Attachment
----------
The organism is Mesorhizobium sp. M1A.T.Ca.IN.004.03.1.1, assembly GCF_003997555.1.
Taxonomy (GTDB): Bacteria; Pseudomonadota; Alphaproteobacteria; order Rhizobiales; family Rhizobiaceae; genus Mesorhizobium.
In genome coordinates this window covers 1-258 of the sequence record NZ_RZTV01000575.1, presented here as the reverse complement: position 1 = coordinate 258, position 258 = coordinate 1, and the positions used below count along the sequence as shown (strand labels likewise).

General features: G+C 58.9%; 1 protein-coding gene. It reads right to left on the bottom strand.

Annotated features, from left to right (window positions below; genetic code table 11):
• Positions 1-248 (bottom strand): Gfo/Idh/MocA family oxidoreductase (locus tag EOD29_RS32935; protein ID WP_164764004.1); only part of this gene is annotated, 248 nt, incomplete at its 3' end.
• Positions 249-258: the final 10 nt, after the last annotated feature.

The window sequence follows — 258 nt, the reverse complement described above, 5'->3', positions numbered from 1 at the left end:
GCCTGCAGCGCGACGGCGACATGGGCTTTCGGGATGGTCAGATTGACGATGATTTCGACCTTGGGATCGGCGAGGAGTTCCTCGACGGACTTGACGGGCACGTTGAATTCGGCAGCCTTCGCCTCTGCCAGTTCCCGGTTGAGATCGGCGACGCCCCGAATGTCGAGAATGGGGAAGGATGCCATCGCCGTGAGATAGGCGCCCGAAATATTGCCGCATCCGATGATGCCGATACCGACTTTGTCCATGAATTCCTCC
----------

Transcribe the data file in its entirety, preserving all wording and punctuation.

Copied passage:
The organism is Mesorhizobium sp. M1A.T.Ca.IN.004.03.1.1, assembly GCF_003997555.1.
Taxonomy (GTDB): Bacteria; Pseudomonadota; Alphaproteobacteria; order Rhizobiales; family Rhizobiaceae; genus Mesorhizobium.
In genome coordinates this window covers 1-258 of the sequence record NZ_RZTV01000575.1, presented here as the reverse complement: position 1 = coordinate 258, position 258 = coordinate 1, and the positions used below count along the sequence as shown (strand labels likewise).

General features: G+C 58.9%; 1 protein-coding gene. It reads right to left on the bottom strand.

Annotated features, from left to right (window positions below; genetic code table 11):
• Positions 1-248 (bottom strand): Gfo/Idh/MocA family oxidoreductase (locus tag EOD29_RS32935; protein ID WP_164764004.1); only part of this gene is annotated, 248 nt, incomplete at its 3' end.
• Positions 249-258: the final 10 nt, after the last annotated feature.

The window sequence follows — 258 nt, the reverse complement described above, 5'->3', positions numbered from 1 at the left end:
GCCTGCAGCGCGACGGCGACATGGGCTTTCGGGATGGTCAGATTGACGATGATTTCGACCTTGGGATCGGCGAGGAGTTCCTCGACGGACTTGACGGGCACGTTGAATTCGGCAGCCTTCGCCTCTGCCAGTTCCCGGTTGAGATCGGCGACGCCCCGAATGTCGAGAATGGGGAAGGATGCCATCGCCGTGAGATAGGCGCCCGAAATATTGCCGCATCCGATGATGCCGATACCGACTTTGTCCATGAATTCCTCC